So these were the popular kids of the Frankfurt school—which, don't forget, was never an official association: these guys were way too cool to buy a building and stick a sign on it. Instead, because of their shared interests and because academics love to form cliques, they set themselves apart from the other kids by labeling themselves the Frankfurt school.
It was a different story at the CCCS (remember? The Centre for Contemporary Cultural Studies). Though still kind of the oddball of the academia world, the CCCS was an official institution from the get-go, with a multi-word fancy name and everything, and was set up with particular goals in mind.
One difference between the two, despite their similar stick-it-to-the-man attitudes, is that the Frankfurt school (especially Theodor Adorno) contrasted mass-produced culture with avant-garde "high" culture texts (which some people think makes the Frankfurt school look like the snooty guys of the punk world). The Birmingham school, meanwhile, wasn't concerned with avant-garde material; instead, its members examined media texts in-depth and looked to subcultures, particularly among the youth, as possible means of resisting capitalist control.
These goals were promoted by the leaders of the CCCS, Richard Hoggart and Stuart Hall, who were interested in the ways in which dominant forms of culture (such as capitalism) managed to achieve such prominence and acceptance. Richie focused on the working class and the role of mass media for individuals, who usually accept whatever ideas are fed to them, and Stu first made a splash by focusing on the dangerous disease of "Thatcherism" (based on the conservative influence of British prime minister Margaret Thatcher), and later moved on to focus on nice things like multiculturalism and civil rights.
These individuals are the bigwigs in the development of cultural studies, but the groups they stand for are extra important for the field in general because of their emphasis on political motives and concerns about class inequality. Talk focused more and more on the role of consumers and possibilities for subversion and resistance within mass culture. The move toward analyzing pop culture texts signaled a major change in the sort of work being carried out in this area.
By the 1980s, concerns with Marxism and capitalism were starting to seem limiting and dated. Academics started gravitating toward a postmodern approach that was less critical of popular texts and consumer culture. Some more recent theorists include:
Whether we're talking about the early Frankfurters and CCCS-ers or the more recent theorists, cultural studies hotshots love to be the punk rockers of the theory world. BUT, cultural studies isn't just about having fun or being rebellious for the sake of it. These folks wear their political views on their safety-pinned, leather-jacket sleeve and set out to examine the production of meaning and the operation of power in everyday life. The best accessory to a blue mohawk is talking about the ways texts shape, and are shaped by, culture. Rock on!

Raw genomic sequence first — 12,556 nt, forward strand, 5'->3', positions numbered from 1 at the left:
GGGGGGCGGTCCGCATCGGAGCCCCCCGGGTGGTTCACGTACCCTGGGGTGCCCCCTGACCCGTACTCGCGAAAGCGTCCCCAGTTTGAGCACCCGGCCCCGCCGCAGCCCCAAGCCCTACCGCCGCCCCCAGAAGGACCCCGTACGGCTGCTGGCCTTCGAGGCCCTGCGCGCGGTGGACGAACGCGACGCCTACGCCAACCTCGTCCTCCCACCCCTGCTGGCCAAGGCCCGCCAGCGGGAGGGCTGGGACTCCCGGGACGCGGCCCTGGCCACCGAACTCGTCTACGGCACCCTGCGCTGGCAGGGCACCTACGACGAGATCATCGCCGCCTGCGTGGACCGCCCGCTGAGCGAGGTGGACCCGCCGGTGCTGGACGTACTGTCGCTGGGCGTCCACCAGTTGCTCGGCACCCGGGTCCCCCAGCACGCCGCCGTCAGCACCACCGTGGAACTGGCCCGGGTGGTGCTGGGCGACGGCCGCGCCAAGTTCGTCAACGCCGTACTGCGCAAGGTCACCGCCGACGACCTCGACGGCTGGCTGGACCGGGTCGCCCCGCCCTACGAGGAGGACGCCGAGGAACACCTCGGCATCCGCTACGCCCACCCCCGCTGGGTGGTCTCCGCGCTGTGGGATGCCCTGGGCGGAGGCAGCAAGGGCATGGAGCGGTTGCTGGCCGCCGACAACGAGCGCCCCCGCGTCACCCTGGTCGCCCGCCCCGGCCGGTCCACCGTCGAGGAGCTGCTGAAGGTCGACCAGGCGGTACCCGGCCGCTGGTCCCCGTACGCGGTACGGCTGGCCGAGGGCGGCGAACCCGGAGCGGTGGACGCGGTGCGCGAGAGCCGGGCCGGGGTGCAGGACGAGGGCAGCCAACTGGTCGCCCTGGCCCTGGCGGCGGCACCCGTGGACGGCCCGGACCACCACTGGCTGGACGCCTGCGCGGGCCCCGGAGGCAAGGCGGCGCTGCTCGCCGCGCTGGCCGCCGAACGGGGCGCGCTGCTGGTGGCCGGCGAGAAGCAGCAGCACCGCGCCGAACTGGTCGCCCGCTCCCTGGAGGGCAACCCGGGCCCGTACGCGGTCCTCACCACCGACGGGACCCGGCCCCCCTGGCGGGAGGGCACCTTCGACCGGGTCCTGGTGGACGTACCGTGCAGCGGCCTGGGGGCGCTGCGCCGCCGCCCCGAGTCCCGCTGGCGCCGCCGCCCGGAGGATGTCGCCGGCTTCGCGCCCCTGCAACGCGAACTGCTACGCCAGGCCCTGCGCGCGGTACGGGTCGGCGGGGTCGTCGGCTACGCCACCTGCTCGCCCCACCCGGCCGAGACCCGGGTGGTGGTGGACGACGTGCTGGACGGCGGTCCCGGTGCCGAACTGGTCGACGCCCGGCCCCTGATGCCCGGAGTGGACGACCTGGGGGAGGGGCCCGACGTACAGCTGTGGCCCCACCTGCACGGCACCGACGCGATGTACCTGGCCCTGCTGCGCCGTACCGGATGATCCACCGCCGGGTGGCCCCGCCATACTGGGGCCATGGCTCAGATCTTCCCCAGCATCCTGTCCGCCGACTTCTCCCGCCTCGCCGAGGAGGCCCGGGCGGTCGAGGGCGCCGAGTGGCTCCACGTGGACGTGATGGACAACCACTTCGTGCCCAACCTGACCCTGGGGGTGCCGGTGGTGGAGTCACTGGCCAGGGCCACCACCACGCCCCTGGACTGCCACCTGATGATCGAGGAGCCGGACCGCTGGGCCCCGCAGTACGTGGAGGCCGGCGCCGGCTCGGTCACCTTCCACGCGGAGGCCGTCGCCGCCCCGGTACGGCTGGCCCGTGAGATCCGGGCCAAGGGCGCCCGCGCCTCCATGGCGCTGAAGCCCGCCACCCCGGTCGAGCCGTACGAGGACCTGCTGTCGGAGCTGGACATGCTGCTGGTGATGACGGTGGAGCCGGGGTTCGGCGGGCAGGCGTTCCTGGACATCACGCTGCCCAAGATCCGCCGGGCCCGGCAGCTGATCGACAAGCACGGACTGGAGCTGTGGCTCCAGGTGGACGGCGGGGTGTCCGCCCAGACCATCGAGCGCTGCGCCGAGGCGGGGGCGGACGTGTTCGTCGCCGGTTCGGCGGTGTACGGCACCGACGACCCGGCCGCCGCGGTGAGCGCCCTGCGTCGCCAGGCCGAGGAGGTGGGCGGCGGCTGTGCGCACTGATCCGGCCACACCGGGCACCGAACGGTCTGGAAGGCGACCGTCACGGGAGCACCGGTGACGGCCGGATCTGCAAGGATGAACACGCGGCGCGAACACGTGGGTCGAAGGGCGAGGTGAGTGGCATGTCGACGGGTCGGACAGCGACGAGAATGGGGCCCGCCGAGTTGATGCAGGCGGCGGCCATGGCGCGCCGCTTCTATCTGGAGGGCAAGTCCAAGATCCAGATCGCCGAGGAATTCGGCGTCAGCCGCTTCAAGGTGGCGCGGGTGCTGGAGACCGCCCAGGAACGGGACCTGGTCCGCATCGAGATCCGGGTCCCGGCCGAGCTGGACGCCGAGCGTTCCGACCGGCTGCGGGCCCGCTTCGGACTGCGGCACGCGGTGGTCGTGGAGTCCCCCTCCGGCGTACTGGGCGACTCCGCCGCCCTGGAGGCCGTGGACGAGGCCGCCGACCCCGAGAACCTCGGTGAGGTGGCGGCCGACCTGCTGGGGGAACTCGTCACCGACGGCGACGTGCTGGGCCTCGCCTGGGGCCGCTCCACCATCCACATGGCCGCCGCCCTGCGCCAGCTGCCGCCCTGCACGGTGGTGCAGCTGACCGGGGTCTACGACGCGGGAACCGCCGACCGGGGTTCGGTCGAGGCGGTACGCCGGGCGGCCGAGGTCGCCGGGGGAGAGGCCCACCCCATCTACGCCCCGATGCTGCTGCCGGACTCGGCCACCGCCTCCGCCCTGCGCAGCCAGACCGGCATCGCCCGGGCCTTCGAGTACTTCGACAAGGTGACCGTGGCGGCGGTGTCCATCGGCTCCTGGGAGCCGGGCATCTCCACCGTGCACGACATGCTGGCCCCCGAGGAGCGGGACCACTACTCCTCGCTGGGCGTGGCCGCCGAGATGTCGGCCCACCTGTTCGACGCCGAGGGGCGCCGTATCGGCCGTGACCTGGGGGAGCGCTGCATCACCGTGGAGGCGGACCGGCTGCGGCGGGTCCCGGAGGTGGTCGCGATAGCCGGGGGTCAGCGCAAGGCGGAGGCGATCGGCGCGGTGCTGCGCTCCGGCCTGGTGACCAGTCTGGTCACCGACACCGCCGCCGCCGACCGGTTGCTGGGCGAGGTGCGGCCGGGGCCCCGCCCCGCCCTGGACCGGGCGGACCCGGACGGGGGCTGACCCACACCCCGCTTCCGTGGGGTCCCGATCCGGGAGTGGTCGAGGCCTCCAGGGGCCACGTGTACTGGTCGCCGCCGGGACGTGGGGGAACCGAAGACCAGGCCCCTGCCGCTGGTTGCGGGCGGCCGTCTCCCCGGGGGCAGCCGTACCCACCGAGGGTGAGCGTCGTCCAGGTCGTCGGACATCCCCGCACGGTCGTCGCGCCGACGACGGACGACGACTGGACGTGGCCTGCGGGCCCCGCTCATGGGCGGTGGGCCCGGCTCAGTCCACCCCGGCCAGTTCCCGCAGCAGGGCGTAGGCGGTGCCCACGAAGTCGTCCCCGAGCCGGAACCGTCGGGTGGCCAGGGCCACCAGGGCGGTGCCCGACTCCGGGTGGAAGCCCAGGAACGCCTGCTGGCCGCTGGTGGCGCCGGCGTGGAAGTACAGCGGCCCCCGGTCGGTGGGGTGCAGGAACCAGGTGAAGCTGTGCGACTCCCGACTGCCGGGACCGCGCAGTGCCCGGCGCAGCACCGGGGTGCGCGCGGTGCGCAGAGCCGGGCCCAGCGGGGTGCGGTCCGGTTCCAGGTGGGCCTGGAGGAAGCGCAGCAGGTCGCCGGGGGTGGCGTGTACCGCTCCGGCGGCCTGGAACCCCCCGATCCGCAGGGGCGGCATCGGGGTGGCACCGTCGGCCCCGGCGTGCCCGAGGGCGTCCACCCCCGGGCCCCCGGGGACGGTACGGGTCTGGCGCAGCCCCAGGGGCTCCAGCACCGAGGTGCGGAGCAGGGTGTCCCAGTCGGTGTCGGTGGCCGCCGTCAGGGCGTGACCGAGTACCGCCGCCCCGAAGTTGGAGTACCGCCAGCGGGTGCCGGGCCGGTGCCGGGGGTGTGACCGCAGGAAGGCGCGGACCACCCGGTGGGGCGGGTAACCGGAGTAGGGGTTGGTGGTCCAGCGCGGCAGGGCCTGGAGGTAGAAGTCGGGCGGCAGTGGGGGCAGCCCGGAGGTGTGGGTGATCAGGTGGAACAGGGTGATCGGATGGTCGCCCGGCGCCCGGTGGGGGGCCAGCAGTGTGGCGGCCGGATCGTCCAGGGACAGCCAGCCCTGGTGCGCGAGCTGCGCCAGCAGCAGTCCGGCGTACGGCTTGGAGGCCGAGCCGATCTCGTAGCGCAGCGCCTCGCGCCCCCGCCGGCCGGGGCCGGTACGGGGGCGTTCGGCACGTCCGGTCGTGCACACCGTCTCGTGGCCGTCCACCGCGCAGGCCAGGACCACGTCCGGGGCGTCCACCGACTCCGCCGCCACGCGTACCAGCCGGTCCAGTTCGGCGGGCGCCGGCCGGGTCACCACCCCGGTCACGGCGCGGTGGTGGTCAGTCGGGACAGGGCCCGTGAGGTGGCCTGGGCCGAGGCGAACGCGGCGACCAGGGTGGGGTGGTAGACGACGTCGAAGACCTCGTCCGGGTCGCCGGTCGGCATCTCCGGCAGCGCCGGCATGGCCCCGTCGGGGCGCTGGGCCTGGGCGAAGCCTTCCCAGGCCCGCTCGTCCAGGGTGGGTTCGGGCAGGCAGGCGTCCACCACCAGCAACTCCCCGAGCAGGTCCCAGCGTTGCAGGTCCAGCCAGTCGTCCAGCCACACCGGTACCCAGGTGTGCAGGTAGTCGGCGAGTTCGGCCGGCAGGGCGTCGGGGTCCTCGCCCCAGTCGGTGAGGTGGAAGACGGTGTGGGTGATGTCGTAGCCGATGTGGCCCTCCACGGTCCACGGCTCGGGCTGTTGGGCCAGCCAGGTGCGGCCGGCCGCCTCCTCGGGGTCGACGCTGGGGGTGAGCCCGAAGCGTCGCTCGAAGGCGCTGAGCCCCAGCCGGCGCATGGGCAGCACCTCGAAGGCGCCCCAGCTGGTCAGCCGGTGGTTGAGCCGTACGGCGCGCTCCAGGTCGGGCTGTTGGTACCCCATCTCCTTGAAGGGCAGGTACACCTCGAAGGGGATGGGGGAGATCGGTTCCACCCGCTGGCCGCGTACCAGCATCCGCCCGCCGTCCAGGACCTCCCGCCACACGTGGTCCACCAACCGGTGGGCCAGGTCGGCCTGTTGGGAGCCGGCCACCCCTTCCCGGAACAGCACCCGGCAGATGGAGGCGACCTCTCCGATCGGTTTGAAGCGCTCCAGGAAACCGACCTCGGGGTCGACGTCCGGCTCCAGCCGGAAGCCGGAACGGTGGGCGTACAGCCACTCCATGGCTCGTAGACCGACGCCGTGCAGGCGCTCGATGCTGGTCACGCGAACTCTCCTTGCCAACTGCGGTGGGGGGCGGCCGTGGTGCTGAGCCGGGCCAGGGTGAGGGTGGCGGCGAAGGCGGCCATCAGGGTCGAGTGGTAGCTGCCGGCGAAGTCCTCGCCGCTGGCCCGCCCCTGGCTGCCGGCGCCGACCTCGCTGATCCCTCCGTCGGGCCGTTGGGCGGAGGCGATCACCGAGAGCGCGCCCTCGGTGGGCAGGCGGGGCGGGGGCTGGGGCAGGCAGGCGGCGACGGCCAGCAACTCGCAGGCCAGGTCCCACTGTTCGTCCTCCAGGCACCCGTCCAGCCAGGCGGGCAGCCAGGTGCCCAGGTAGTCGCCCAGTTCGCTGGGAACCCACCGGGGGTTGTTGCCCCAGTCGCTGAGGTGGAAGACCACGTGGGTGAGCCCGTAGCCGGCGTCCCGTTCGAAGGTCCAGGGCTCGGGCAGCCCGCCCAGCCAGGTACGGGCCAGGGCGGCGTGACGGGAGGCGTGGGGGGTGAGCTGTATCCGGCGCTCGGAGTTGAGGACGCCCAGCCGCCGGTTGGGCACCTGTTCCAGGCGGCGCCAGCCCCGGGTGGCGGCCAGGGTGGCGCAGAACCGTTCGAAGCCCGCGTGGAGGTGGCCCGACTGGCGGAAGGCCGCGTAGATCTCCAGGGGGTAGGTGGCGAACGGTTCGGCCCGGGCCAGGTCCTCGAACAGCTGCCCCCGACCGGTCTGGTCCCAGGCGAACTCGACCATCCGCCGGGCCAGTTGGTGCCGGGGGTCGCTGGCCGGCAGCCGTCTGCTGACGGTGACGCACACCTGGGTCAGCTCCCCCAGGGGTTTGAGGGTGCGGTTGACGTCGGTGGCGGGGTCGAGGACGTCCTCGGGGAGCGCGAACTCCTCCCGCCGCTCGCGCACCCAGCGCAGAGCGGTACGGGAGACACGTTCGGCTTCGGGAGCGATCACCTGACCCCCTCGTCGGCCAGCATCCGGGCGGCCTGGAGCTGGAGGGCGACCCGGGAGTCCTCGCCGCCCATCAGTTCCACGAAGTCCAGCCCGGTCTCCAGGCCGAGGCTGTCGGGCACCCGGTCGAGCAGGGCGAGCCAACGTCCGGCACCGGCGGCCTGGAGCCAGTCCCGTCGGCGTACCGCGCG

Theorists from across the spectrum of cultural studies have had different opinions as to what constitutes "culture" and what role and function cultural texts serve. And let's be real: when you're dealing with such a broad concept as "culture," is it any wonder?
Even though cultural studies has taken plenty of different forms, you don't have to be Sherlock Holmes to see that it's changed a lot since the Frankfurter days. One area of debate has been the relative roles of author, reader, and text: though cultural theorists have a shared interest in the production and reception of texts and the circulation of meaning, they have sometimes been at odds when it comes to the question of where power lies.
As the Big Players section elaborates, the Frankfurt school often seemed to regard people as passive receivers, emphasizing the power that texts (and mass-media texts in particular) wielded over the unwitting public. The CCCS, always down for compromise, started to take a more balanced view and focused on how individuals interacted with the texts that they encountered in their daily lives.
So are people totally brainwashed by whatever the media throws at them? Or can readers and viewers be seen as producers of meaning themselves?
While cultural theorists have moved more and more toward reception theory (that second option there), there have been concerns over the past few decades that cultural studies has strayed too far from it roots. The big issue here is de-politicization: cultural studies started out as a political project, but this has faded over the years, and wasn't ever big in the US version of cultural studies. Sure, identity politics can factor into cultural studies projects, but any Marxist or neo-Marxist angle is often seen as outdated, and cultural studies as a whole isn't as critical (you could say cynical) as it used to be.
One of the most obvious topics of debate is the role and value of pop culture. In the bygone days, cultural theorists saw pop culture as just another way to keep the masses in check. After all, if folks were busy zoning out to episode after episode of Real Housewives, they weren't exactly going to get up off the couch and fuel a revolution. But as the years went by and cultural studies crossed the Atlantic, that all changed.